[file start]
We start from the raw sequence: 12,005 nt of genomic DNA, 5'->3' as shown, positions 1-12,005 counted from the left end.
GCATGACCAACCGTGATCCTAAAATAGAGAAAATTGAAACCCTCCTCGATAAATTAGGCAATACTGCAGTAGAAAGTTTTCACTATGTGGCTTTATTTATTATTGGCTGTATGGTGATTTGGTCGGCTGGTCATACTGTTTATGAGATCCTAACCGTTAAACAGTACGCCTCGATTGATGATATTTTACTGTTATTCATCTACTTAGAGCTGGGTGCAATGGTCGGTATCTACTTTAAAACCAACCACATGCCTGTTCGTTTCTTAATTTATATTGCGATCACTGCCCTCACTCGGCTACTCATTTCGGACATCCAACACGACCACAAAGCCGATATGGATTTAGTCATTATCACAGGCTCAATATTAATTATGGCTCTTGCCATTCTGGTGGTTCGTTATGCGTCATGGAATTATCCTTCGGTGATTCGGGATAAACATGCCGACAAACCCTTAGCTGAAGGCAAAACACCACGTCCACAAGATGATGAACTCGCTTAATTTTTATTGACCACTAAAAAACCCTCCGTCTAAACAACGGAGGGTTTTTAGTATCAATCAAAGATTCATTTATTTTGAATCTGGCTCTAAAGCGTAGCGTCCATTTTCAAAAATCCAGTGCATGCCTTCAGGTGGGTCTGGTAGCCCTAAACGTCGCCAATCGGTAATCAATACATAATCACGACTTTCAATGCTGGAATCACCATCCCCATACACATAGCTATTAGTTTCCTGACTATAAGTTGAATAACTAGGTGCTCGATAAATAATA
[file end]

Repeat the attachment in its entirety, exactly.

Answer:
We start from the raw sequence: 12,005 nt of genomic DNA, 5'->3' as shown, positions 1-12,005 counted from the left end.
GCATGACCAACCGTGATCCTAAAATAGAGAAAATTGAAACCCTCCTCGATAAATTAGGCAATACTGCAGTAGAAAGTTTTCACTATGTGGCTTTATTTATTATTGGCTGTATGGTGATTTGGTCGGCTGGTCATACTGTTTATGAGATCCTAACCGTTAAACAGTACGCCTCGATTGATGATATTTTACTGTTATTCATCTACTTAGAGCTGGGTGCAATGGTCGGTATCTACTTTAAAACCAACCACATGCCTGTTCGTTTCTTAATTTATATTGCGATCACTGCCCTCACTCGGCTACTCATTTCGGACATCCAACACGACCACAAAGCCGATATGGATTTAGTCATTATCACAGGCTCAATATTAATTATGGCTCTTGCCATTCTGGTGGTTCGTTATGCGTCATGGAATTATCCTTCGGTGATTCGGGATAAACATGCCGACAAACCCTTAGCTGAAGGCAAAACACCACGTCCACAAGATGATGAACTCGCTTAATTTTTATTGACCACTAAAAAACCCTCCGTCTAAACAACGGAGGGTTTTTAGTATCAATCAAAGATTCATTTATTTTGAATCTGGCTCTAAAGCGTAGCGTCCATTTTCAAAAATCCAGTGCATGCCTTCAGGTGGGTCTGGTAGCCCTAAACGTCGCCAATCGGTAATCAATACATAATCACGACTTTCAATGCTGGAATCACCATCCCCATACACATAGCTATTAGTTTCCTGACTATAAGTTGAATAACTAGGTGCTCGATAAATAATA